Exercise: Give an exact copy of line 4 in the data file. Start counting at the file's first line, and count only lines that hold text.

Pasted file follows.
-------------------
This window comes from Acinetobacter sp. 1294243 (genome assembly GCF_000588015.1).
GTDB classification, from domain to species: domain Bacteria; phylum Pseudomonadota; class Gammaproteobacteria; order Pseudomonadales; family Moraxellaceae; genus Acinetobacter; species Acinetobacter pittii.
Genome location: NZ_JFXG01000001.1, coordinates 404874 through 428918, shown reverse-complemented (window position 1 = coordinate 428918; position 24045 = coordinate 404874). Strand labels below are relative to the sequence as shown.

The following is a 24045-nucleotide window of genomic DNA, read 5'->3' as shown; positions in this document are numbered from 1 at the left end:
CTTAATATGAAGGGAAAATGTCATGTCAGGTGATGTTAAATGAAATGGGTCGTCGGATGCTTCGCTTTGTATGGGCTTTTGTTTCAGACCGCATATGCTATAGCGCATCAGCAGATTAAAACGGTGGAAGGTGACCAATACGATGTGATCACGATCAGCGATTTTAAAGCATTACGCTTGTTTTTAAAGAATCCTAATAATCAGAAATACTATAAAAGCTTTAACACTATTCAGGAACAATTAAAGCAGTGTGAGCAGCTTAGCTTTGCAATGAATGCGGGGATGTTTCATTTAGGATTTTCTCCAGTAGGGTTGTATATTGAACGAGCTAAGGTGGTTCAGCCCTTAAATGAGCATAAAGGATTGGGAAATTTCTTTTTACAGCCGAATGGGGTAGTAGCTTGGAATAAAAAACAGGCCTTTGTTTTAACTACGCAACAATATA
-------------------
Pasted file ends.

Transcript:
The following is a 24045-nucleotide window of genomic DNA, read 5'->3' as shown; positions in this document are numbered from 1 at the left end: